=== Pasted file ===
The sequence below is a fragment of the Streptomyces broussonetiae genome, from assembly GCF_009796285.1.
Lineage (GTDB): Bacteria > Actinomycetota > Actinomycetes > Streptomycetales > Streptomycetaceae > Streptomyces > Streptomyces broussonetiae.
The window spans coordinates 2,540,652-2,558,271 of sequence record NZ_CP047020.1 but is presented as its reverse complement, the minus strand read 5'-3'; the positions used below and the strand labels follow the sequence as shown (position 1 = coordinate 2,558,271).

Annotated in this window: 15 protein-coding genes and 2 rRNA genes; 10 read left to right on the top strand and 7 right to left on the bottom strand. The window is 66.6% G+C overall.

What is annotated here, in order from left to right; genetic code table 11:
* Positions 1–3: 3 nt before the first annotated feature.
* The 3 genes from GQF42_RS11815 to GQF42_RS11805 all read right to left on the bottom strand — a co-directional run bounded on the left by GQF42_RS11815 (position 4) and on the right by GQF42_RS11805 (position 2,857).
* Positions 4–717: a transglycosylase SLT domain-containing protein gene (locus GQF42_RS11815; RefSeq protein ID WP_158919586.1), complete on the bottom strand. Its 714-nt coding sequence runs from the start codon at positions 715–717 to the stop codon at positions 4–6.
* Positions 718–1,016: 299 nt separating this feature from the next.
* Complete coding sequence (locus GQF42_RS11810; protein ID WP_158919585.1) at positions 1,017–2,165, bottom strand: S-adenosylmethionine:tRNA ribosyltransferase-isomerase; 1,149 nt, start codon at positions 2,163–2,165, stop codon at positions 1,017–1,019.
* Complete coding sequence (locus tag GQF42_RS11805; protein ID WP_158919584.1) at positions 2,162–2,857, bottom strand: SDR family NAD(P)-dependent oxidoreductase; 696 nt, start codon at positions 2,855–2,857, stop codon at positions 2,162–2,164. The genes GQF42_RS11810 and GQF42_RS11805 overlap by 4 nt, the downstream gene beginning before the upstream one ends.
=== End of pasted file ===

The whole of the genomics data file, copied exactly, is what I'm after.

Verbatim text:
The sequence below is a fragment of the Streptomyces broussonetiae genome, from assembly GCF_009796285.1.
Lineage (GTDB): Bacteria > Actinomycetota > Actinomycetes > Streptomycetales > Streptomycetaceae > Streptomyces > Streptomyces broussonetiae.
The window spans coordinates 2,540,652-2,558,271 of sequence record NZ_CP047020.1 but is presented as its reverse complement, the minus strand read 5'-3'; the positions used below and the strand labels follow the sequence as shown (position 1 = coordinate 2,558,271).

Annotated in this window: 15 protein-coding genes and 2 rRNA genes; 10 read left to right on the top strand and 7 right to left on the bottom strand. The window is 66.6% G+C overall.

What is annotated here, in order from left to right; genetic code table 11:
* Positions 1–3: 3 nt before the first annotated feature.
* The 3 genes from GQF42_RS11815 to GQF42_RS11805 all read right to left on the bottom strand — a co-directional run bounded on the left by GQF42_RS11815 (position 4) and on the right by GQF42_RS11805 (position 2,857).
* Positions 4–717: a transglycosylase SLT domain-containing protein gene (locus GQF42_RS11815; RefSeq protein ID WP_158919586.1), complete on the bottom strand. Its 714-nt coding sequence runs from the start codon at positions 715–717 to the stop codon at positions 4–6.
* Positions 718–1,016: 299 nt separating this feature from the next.
* Complete coding sequence (locus GQF42_RS11810; protein ID WP_158919585.1) at positions 1,017–2,165, bottom strand: S-adenosylmethionine:tRNA ribosyltransferase-isomerase; 1,149 nt, start codon at positions 2,163–2,165, stop codon at positions 1,017–1,019.
* Complete coding sequence (locus tag GQF42_RS11805; protein ID WP_158919584.1) at positions 2,162–2,857, bottom strand: SDR family NAD(P)-dependent oxidoreductase; 696 nt, start codon at positions 2,855–2,857, stop codon at positions 2,162–2,164. The genes GQF42_RS11810 and GQF42_RS11805 overlap by 4 nt, the downstream gene beginning before the upstream one ends.